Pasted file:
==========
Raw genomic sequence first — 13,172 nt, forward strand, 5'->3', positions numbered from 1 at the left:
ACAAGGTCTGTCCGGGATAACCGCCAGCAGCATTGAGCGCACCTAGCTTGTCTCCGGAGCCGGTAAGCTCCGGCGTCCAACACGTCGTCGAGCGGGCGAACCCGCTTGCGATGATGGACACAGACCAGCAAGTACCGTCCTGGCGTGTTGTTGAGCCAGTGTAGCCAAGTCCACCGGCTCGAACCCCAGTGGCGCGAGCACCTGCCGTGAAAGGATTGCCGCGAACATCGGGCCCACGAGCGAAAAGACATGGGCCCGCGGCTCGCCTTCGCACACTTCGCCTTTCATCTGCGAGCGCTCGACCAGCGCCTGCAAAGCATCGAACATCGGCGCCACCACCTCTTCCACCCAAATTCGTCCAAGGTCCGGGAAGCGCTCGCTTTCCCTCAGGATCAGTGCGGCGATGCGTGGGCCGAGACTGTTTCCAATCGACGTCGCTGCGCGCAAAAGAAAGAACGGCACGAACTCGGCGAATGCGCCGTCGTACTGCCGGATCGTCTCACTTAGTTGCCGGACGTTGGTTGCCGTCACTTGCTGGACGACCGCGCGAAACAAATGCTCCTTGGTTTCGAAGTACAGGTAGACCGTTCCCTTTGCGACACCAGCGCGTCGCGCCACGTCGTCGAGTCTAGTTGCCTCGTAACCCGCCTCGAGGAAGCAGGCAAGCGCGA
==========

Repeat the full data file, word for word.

Raw genomic sequence first — 13,172 nt, forward strand, 5'->3', positions numbered from 1 at the left:
ACAAGGTCTGTCCGGGATAACCGCCAGCAGCATTGAGCGCACCTAGCTTGTCTCCGGAGCCGGTAAGCTCCGGCGTCCAACACGTCGTCGAGCGGGCGAACCCGCTTGCGATGATGGACACAGACCAGCAAGTACCGTCCTGGCGTGTTGTTGAGCCAGTGTAGCCAAGTCCACCGGCTCGAACCCCAGTGGCGCGAGCACCTGCCGTGAAAGGATTGCCGCGAACATCGGGCCCACGAGCGAAAAGACATGGGCCCGCGGCTCGCCTTCGCACACTTCGCCTTTCATCTGCGAGCGCTCGACCAGCGCCTGCAAAGCATCGAACATCGGCGCCACCACCTCTTCCACCCAAATTCGTCCAAGGTCCGGGAAGCGCTCGCTTTCCCTCAGGATCAGTGCGGCGATGCGTGGGCCGAGACTGTTTCCAATCGACGTCGCTGCGCGCAAAAGAAAGAACGGCACGAACTCGGCGAATGCGCCGTCGTACTGCCGGATCGTCTCACTTAGTTGCCGGACGTTGGTTGCCGTCACTTGCTGGACGACCGCGCGAAACAAATGCTCCTTGGTTTCGAAGTACAGGTAGACCGTTCCCTTTGCGACACCAGCGCGTCGCGCCACGTCGTCGAGTCTAGTTGCCTCGTAACCCGCCTCGAGGAAGCAGGCAAGCGCGA